proxy_cache_path /var/cache/nginx levels=1:2 keys_zone=mattermost_cache:10m max_size=3g inactive=120m use_temp_path=off;

server {
    listen 80;
    server_name    mattermost.example.com;

    location ~ /api/v[0-9]+/(users/)?websocket$ {
        proxy_set_header Upgrade $http_upgrade;
        proxy_set_header Connection "upgrade";
        client_max_body_size 50M;
        proxy_set_header Host $http_host;
        proxy_set_header X-Real-IP $remote_addr;
        proxy_set_header X-Forwarded-For $proxy_add_x_forwarded_for;
        proxy_set_header X-Forwarded-Proto $scheme;
        proxy_set_header X-Frame-Options SAMEORIGIN;
        proxy_buffers 256 16k;
        proxy_buffer_size 16k;
        proxy_read_timeout 600s;
        proxy_pass http://backend;
    }

    location / {
        client_max_body_size 50M;
        proxy_set_header Connection "";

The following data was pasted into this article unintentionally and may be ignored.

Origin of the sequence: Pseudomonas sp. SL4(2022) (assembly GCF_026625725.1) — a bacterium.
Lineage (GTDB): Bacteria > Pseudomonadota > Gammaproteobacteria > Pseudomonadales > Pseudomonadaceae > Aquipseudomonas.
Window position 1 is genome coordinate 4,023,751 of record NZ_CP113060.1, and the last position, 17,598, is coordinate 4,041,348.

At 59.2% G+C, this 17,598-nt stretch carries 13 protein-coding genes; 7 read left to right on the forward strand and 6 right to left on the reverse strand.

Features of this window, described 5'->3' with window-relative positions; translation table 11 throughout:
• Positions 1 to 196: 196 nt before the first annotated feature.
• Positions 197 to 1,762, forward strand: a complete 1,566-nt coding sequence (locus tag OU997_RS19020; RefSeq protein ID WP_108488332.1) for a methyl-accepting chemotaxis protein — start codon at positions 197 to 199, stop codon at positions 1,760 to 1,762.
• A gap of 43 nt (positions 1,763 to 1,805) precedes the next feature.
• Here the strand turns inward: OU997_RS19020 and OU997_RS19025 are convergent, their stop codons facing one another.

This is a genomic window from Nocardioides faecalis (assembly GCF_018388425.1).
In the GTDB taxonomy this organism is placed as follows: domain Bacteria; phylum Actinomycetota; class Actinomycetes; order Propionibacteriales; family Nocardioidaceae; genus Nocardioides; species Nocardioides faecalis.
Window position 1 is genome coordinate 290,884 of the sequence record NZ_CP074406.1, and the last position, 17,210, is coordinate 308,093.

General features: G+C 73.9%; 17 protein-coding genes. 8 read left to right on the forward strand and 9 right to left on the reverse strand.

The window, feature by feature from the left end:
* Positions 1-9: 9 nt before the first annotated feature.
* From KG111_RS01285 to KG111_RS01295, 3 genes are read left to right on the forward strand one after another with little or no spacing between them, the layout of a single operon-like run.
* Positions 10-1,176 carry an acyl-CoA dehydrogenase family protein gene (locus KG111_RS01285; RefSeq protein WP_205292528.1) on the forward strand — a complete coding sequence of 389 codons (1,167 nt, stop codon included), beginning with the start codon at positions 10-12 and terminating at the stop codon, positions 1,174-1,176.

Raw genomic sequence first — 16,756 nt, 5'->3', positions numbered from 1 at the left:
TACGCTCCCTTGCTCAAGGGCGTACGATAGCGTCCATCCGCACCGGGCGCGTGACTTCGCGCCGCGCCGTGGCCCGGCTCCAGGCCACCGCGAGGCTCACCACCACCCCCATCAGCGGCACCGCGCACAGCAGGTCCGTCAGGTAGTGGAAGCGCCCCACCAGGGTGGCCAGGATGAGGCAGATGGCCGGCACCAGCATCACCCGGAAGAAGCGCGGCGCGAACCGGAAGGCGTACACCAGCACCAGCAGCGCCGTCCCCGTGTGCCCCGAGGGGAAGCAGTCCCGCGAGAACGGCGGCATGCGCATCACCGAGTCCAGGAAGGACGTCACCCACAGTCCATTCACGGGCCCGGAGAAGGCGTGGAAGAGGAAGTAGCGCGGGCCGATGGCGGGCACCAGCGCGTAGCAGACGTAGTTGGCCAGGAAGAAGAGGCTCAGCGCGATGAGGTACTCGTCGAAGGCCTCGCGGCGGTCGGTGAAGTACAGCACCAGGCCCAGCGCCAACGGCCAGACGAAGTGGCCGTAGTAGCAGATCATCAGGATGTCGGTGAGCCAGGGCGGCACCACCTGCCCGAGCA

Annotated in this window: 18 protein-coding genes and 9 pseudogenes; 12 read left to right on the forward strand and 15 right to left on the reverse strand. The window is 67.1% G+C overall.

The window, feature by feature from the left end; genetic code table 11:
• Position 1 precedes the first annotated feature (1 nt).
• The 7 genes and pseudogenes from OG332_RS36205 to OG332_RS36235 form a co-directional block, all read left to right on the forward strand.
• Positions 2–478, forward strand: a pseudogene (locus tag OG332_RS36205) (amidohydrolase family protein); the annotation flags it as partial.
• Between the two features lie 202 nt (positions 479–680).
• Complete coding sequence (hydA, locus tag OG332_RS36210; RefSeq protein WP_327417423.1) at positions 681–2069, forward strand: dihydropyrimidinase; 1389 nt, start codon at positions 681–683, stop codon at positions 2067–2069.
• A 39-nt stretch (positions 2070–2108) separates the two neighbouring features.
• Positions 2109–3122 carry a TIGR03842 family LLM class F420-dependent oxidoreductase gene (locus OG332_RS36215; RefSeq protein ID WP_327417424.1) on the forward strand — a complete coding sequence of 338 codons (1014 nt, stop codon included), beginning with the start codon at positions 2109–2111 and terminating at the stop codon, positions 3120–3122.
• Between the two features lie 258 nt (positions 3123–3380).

proxy_set_header Host $http_host;
        proxy_set_header X-Real-IP $remote_addr;
        proxy_set_header X-Forwarded-For $proxy_add_x_forwarded_for;
        proxy_set_header X-Forwarded-Proto $scheme;
        proxy_set_header X-Frame-Options SAMEORIGIN;
        proxy_buffers 256 16k;
        proxy_buffer_size 16k;
        proxy_read_timeout 600s;
        proxy_cache mattermost_cache;
        proxy_cache_revalidate on;
        proxy_cache_min_uses 2;
        proxy_cache_use_stale timeout;
        proxy_cache_lock on;
        proxy_pass http://backend;
    }
}

4. Enable the mattermost server:

# mkdir /etc/nginx/servers-enabled